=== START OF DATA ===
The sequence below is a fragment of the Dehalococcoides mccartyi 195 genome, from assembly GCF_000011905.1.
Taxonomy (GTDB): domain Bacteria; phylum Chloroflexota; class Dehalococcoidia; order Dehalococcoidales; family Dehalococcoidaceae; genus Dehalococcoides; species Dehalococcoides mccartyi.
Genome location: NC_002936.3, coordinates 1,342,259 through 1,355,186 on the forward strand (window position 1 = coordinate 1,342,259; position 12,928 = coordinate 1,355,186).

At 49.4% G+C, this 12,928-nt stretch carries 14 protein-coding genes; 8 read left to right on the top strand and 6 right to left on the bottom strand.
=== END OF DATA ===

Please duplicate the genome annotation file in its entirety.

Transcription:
The sequence below is a fragment of the Dehalococcoides mccartyi 195 genome, from assembly GCF_000011905.1.
Taxonomy (GTDB): domain Bacteria; phylum Chloroflexota; class Dehalococcoidia; order Dehalococcoidales; family Dehalococcoidaceae; genus Dehalococcoides; species Dehalococcoides mccartyi.
Genome location: NC_002936.3, coordinates 1,342,259 through 1,355,186 on the forward strand (window position 1 = coordinate 1,342,259; position 12,928 = coordinate 1,355,186).

At 49.4% G+C, this 12,928-nt stretch carries 14 protein-coding genes; 8 read left to right on the top strand and 6 right to left on the bottom strand.